724 return 1
725 fi
726}
727
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728# Tests that its two parameters refer to the same revision
729test_cmp_rev () {
730 git rev-parse --verify "$1" >expect.rev &&
731 git rev-parse --verify "$2" >actual.rev &&
732 test_cmp expect.rev actual.rev
733}
734
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735# Print a sequence of integers in increasing order, either with
736# two arguments (start and end):
d17cf5f3 737#
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738# test_seq 1 5 -- outputs 1 2 3 4 5 one line at a time
739#
740# or with one argument (end), in which case it starts counting
741# from 1.
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742
743test_seq () {
744 case $# in
745 1) set 1 "$@" ;;
746 2) ;;
747 *) error "bug in the test script: not 1 or 2 parameters to test_seq" ;;
748 esac
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749 test_seq_counter__=$1
750 while test "$test_seq_counter__" -le "$2"
751 do
752 echo "$test_seq_counter__"
753 test_seq_counter__=$(( $test_seq_counter__ + 1 ))
754 done
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755}
756
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757# This function can be used to schedule some commands to be run
758# unconditionally at the end of the test to restore sanity:
759#
760# test_expect_success 'test core.capslock' '
761# git config core.capslock true &&
762# test_when_finished "git config --unset core.capslock" &&
763# hello world
764# '
765#
766# That would be roughly equivalent to
767#
768# test_expect_success 'test core.capslock' '
769# git config core.capslock true &&
770# hello world
771# git config --unset core.capslock
772# '
773#
774# except that the greeting and config --unset must both succeed for
775# the test to pass.
776#
777# Note that under --immediate mode, no clean-up is done to help diagnose
778# what went wrong.
779
780test_when_finished () {
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781 # We cannot detect when we are in a subshell in general, but by
782 # doing so on Bash is better than nothing (the test will
783 # silently pass on other shells).
784 test "${BASH_SUBSHELL-0}" = 0 ||
785 error "bug in test script: test_when_finished does nothing in a subshell"
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786 test_cleanup="{ $*
787 } && (exit \"\$eval_ret\"); eval_ret=\$?; $test_cleanup"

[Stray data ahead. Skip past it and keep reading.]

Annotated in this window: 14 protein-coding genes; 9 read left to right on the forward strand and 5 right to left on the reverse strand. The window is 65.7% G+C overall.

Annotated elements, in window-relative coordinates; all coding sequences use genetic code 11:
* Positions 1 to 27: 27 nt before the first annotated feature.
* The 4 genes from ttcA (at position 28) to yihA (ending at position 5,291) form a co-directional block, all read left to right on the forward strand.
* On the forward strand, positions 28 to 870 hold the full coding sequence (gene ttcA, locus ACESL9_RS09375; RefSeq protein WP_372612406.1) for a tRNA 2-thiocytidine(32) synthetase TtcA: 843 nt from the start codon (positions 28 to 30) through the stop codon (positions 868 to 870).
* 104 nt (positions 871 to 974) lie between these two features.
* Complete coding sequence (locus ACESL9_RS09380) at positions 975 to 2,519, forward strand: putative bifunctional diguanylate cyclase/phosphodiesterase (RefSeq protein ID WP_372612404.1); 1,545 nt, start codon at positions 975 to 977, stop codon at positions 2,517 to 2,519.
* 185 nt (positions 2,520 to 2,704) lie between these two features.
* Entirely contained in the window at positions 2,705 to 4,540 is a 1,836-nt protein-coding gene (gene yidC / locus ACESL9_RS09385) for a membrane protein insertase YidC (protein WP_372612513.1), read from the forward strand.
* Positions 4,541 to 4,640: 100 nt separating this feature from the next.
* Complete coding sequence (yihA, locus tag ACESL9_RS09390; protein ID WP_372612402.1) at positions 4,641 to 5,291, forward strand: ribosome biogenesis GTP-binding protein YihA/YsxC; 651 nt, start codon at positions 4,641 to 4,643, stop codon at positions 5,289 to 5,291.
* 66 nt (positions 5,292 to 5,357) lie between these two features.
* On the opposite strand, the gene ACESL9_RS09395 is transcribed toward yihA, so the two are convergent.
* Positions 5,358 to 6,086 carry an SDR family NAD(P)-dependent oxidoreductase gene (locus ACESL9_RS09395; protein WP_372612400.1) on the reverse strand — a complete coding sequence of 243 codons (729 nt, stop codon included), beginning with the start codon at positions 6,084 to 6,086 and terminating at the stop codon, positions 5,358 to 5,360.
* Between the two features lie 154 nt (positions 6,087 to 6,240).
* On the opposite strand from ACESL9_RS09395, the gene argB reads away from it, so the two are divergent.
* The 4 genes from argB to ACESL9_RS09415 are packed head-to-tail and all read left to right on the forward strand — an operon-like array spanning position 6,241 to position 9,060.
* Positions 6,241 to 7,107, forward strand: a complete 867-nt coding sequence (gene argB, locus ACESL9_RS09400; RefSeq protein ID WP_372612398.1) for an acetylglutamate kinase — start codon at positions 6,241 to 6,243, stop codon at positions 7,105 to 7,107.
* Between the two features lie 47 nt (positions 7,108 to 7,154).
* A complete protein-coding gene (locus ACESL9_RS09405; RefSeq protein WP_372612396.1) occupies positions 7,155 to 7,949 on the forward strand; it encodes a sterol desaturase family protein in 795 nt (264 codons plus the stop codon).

788}
789
790# Most tests can use the created repository, but some may need to create more.
791# Usage: test_create_repo <directory>
792test_create_repo () {
793 test "$#" = 1 ||
794 error "bug in the test script: not 1 parameter to test-create-repo"
795 repo="$1"
796 mkdir -p "$repo"
797 (
798 cd "$repo" || error "Cannot setup test environment"
799 "$GIT_EXEC_PATH/git-init" "--template=$GIT_BUILD_DIR/templates/blt/" >&3 2>&4 ||
800 error "cannot run git init -- have you built things yet?"
801 mv .git/hooks .git/hooks-disabled
802 ) || exit
803}
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804
805# This function helps on symlink challenged file systems when it is not
806# important that the file system entry is a symbolic link.
807# Use test_ln_s_add instead of "ln -s x y && git add y" to add a
808# symbolic link entry y to the index.
809
810test_ln_s_add () {
811 if test_have_prereq SYMLINKS
812 then
813 ln -s "$1" "$2" &&
814 git update-index --add "$2"
815 else
816 printf '%s' "$1" >"$2" &&
817 ln_s_obj=$(git hash-object -w "$2") &&
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818 git update-index --add --cacheinfo 120000 $ln_s_obj "$2" &&
819 # pick up stat info from the file
820 git update-index "$2"
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821 fi
822}
4d715ac0 823
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824# This function writes out its parameters, one per line
825test_write_lines () {
826 printf "%s\n" "$@"
827}
828
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829perl () {
830 command "$PERL_PATH" "$@"
831}
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833# Is the value one of the various ways to spell a boolean true/false?
834test_normalize_bool () {
835 git -c magic.variable="$1" config --bool magic.variable 2>/dev/null
836}
837
838# Given a variable $1, normalize the value of it to one of "true",
839# "false", or "auto" and store the result to it.
840#
841# test_tristate GIT_TEST_HTTPD
842#
843# A variable set to an empty string is set to 'false'.
844# A variable set to 'false' or 'auto' keeps its value.